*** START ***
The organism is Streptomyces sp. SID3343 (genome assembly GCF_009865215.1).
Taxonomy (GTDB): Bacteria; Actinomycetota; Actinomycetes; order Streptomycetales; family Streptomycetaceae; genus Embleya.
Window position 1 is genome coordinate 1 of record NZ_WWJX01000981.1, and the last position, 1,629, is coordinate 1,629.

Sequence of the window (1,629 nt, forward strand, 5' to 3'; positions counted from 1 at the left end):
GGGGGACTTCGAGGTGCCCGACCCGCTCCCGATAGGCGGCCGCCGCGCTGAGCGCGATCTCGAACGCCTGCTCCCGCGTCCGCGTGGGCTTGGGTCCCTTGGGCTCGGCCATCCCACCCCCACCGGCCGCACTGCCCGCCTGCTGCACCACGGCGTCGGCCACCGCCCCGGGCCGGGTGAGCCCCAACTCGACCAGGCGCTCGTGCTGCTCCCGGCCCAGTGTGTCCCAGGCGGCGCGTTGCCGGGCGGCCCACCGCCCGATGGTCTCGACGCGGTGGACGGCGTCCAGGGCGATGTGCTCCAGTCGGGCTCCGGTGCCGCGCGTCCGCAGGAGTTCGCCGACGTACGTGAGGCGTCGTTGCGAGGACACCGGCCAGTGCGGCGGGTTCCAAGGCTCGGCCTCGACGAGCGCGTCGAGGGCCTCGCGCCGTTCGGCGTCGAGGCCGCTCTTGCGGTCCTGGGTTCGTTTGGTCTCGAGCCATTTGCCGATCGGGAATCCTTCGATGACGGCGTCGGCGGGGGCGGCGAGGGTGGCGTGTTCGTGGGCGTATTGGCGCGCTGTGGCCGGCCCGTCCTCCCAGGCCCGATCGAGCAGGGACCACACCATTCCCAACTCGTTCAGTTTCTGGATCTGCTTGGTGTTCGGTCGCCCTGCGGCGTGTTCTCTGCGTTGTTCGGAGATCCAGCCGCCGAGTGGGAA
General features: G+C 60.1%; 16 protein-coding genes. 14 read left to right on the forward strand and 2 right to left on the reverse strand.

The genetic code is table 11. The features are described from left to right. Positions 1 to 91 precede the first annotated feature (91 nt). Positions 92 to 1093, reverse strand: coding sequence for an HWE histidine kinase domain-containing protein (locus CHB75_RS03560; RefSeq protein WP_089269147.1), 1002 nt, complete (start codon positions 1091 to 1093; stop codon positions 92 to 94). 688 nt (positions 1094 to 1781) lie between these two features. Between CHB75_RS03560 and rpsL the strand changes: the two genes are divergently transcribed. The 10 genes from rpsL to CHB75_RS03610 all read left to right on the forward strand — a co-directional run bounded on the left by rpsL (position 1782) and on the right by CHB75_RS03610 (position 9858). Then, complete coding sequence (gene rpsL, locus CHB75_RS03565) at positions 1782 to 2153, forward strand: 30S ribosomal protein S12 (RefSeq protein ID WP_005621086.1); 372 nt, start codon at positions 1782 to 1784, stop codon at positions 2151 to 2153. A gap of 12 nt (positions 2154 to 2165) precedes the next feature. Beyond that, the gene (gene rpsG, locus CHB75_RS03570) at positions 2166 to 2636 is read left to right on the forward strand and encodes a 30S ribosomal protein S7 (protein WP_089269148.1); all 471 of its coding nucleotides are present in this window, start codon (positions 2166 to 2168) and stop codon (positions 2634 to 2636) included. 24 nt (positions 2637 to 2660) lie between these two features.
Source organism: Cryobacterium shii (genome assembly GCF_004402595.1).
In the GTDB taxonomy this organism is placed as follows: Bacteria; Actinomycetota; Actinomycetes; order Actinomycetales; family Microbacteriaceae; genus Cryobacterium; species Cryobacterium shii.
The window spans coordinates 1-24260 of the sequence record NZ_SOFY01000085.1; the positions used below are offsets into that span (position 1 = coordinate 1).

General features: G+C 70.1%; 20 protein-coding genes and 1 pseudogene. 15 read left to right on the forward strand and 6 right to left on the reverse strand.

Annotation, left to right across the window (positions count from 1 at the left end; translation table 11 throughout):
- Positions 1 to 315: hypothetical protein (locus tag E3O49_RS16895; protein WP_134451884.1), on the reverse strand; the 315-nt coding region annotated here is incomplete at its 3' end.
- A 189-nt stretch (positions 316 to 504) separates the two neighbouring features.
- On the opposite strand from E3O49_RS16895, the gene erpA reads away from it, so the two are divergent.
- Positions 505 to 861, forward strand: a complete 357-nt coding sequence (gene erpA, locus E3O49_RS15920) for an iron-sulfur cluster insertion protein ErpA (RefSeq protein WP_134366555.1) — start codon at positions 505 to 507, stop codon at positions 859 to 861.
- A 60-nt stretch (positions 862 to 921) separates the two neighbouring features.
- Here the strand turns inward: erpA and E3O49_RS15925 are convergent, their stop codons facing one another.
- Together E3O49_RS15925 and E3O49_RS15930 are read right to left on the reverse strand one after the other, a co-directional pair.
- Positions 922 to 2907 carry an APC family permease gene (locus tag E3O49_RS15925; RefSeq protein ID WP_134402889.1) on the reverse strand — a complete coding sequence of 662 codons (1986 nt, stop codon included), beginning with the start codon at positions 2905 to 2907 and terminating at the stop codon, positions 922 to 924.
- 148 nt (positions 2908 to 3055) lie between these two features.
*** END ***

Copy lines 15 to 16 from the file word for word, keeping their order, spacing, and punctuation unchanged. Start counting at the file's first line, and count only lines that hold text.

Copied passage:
- On the opposite strand from E3O49_RS16895, the gene erpA reads away from it, so the two are divergent.
- Positions 505 to 861, forward strand: a complete 357-nt coding sequence (gene erpA, locus E3O49_RS15920) for an iron-sulfur cluster insertion protein ErpA (RefSeq protein WP_134366555.1) — start codon at positions 505 to 507, stop codon at positions 859 to 861.